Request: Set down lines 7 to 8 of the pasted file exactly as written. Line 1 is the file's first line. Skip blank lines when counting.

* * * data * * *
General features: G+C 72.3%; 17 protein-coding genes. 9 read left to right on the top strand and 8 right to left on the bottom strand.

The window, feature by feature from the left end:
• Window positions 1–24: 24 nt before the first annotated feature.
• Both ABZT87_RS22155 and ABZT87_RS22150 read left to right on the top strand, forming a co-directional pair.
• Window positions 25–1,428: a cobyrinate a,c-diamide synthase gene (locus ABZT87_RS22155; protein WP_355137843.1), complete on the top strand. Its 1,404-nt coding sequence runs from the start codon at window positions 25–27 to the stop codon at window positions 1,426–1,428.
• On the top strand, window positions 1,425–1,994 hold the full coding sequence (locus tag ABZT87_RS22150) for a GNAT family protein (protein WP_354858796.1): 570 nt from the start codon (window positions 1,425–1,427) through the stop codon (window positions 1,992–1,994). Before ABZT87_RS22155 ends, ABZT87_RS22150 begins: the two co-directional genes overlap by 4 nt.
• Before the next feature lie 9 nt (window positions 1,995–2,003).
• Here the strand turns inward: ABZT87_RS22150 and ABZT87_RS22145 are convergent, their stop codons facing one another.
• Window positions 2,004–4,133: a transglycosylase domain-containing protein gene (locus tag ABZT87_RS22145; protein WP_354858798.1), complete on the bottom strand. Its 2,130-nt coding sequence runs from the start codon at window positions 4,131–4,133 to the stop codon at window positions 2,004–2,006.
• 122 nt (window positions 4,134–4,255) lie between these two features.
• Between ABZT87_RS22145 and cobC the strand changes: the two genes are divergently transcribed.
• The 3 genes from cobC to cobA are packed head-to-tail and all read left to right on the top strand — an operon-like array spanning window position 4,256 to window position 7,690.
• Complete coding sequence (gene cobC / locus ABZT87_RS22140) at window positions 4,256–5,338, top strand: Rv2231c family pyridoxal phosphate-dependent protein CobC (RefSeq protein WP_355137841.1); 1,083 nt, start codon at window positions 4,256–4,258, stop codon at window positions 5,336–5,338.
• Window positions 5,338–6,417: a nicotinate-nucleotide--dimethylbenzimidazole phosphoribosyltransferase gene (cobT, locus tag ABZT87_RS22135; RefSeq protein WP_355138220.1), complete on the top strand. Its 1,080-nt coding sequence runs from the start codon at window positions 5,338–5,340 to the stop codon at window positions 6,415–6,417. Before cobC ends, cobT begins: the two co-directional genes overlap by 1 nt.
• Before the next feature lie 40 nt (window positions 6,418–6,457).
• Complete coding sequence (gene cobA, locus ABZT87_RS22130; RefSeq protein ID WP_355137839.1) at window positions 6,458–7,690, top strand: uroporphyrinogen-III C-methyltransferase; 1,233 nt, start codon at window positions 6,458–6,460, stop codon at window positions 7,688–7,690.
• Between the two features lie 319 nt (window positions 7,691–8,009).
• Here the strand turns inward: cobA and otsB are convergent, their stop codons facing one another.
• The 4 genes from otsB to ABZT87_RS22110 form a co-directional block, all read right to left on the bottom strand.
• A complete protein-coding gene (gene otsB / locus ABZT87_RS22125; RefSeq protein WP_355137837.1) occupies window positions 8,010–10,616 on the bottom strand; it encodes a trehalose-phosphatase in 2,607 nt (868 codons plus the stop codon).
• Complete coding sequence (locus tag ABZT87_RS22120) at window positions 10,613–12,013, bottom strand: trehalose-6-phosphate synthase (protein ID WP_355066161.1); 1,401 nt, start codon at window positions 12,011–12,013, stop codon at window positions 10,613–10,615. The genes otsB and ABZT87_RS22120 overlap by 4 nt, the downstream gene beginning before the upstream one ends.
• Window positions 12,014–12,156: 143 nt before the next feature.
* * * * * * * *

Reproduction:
• Before the next feature lie 9 nt (window positions 1,995–2,003).
• Here the strand turns inward: ABZT87_RS22150 and ABZT87_RS22145 are convergent, their stop codons facing one another.